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An Outlier Day

Let’s pick right up where last week’s market commentary left off: outlier days.

Outlier Days

As a reminder, we define an outlier day as any trading day beyond +/-1.50%. This number is arrived at by using bell curve math. Here is a quote from last week’s commentary.

When the market is stable or is trading “efficiently”, investors should expect to see between 10 and 20 outlier days over the course of a year. So far in 2024, there have only been two outlier days. As we approach extreme low volatility, statistically speaking, the market could be due to see an outlier day or two.

-Canterbury Investment Management, “Declining Volatility and the Rise of Gold” March 9, 2024

Friday’s trading day was a rounding error from being an outlier day. The S&P 500 closed down (-1.47%). The Nasdaq was down (-1.60%) and the Russell 2000 declined by (-1.78%).  The market’s decline on Friday was broadly felt, as every sector, besides Utilities, was down at least -1.00%. The equal weight S&P 500 was down (-1.59%).

Here is another quote from last week’s commentary:

I should note that more often than not, during normal market conditions, market fluctuations typically will go back to normal following an outlier day. The outlier day relieves some “pent-up” pressure caused by squeezed down volatility. If outlier days continue to occur, in clusters, it could be a cause for concern of rising volatility.

-Canterbury Investment Management, “Declining Volatility and the Rise of Gold” March 9, 2024

Now that the markets have seen an outlier day, we will see how things progress. Most of the time, outlier days within reason are not a cause for alarm, and markets return to normal within a short timeframe. We will continue to monitor for more outliers and increased volatility.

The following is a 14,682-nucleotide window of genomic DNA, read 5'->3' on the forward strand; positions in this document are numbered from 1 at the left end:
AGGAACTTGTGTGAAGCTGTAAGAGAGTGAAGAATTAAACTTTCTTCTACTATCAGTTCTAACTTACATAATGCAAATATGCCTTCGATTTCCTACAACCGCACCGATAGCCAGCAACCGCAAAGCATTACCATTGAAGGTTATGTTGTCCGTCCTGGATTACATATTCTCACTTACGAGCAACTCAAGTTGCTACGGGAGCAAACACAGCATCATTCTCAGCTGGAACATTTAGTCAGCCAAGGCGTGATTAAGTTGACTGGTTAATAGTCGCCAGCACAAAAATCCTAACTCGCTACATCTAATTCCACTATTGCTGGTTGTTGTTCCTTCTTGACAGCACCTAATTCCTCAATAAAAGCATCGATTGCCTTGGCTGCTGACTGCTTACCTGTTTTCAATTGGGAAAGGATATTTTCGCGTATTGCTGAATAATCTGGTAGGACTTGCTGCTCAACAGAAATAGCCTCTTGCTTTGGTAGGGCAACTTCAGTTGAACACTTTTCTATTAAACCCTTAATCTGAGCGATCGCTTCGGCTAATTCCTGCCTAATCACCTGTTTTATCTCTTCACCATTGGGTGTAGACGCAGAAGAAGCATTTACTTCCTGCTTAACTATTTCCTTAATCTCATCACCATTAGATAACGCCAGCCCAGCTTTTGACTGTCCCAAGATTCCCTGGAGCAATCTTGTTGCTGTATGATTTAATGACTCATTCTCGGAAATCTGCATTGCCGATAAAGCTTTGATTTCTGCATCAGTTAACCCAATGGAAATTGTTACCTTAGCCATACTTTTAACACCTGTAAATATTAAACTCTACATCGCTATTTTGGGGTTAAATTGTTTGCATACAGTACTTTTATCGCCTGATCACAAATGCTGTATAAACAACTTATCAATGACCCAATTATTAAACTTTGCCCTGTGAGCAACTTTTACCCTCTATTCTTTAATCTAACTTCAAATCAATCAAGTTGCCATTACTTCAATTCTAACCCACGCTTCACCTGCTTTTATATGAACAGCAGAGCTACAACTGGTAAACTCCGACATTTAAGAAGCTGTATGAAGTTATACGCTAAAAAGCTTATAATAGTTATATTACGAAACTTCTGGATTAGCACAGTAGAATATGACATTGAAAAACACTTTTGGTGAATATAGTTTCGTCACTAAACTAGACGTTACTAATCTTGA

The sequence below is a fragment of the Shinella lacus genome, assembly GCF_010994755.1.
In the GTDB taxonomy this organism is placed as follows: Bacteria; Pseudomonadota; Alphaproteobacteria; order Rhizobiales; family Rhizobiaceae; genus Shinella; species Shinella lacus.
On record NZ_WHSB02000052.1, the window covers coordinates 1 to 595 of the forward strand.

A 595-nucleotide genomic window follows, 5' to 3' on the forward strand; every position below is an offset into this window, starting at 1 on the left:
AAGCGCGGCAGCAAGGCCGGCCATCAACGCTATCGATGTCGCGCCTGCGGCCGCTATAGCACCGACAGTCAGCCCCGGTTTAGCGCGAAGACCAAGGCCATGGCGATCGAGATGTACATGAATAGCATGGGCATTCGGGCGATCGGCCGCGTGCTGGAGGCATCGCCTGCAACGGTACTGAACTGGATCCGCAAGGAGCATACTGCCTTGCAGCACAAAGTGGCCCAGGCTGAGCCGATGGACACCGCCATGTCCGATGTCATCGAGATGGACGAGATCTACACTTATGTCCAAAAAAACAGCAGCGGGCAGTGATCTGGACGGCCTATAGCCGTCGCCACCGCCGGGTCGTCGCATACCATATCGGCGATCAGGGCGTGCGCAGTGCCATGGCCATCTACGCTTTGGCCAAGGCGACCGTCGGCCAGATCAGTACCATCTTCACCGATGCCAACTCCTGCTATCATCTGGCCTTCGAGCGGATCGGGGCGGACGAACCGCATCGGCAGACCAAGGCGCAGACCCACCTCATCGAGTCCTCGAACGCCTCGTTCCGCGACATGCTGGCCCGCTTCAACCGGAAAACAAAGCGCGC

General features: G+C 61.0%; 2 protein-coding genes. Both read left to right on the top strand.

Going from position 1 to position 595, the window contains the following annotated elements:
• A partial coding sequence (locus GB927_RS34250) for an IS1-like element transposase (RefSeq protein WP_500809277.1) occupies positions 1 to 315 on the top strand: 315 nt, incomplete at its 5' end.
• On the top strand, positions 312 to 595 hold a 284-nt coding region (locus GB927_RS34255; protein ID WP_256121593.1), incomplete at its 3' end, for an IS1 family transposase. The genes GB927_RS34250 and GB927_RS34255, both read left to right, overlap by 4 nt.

Chart of the Week- Russell 2000

Small cap stocks showed strength to end 2023 but have seen volatility in 2024. To chart small caps, we often look at the Russell 2000 index. Relative to large caps, small cap stocks have had declining relative strength since the beginning of 2021 and have continued to be weak in 2024.

Here is a chart of the Russell 2000 with some technical points:


Source: Canterbury Investment Management. Chart created using Optuma Technical Analysis Software

1.     The horizontal black line represents prior resistance, that could behave as current support. Resistance and support are points where supply and demand shift. Right now, following a short decline, the Russell 2000 is sitting on potential support. Keep in mind that his area has shown to be strong resistance in the past. We will see if the support is strong.

2.     Since early January, the Russell 2000 has used its 50-day moving average. You can see in the chart that every decline this year has found its footing right at the 50-day moving average of price. Last week, however, the Russell 2000 saw a “gap-down” through this moving average. A “gap-down” is when today’s high is lower than yesterday’s low. Gap-downs, particularly through areas of support, are not usually bullish.

3.     We have shown the MoneyFlow index in several charts, but as a reminder, it is a volume indicator. Volume is used as price confirmation. While prices have moved higher, the MoneyFlow Index did not set a new high. It matched its prior high from July. This is small “negative divergence” where volume has not strongly confirmed the upward move.

Bottom Line

Markets just experienced an outlier day. Outlier days are typical when volatility gets too low. While they are typical, they should not be frequent.

Following Friday’s volatile move, Monday saw a decline where the S&P 500 was up as much as 0.80% but finished the day down (-1.20%). That is not the move that investors were hoping for, but it is not out of the ordinary. Most of the time, following an outlier day, markets will be shaky in short run, but eventually find some footing and carry on. We will continue to monitor for more outliers and rising volatility.



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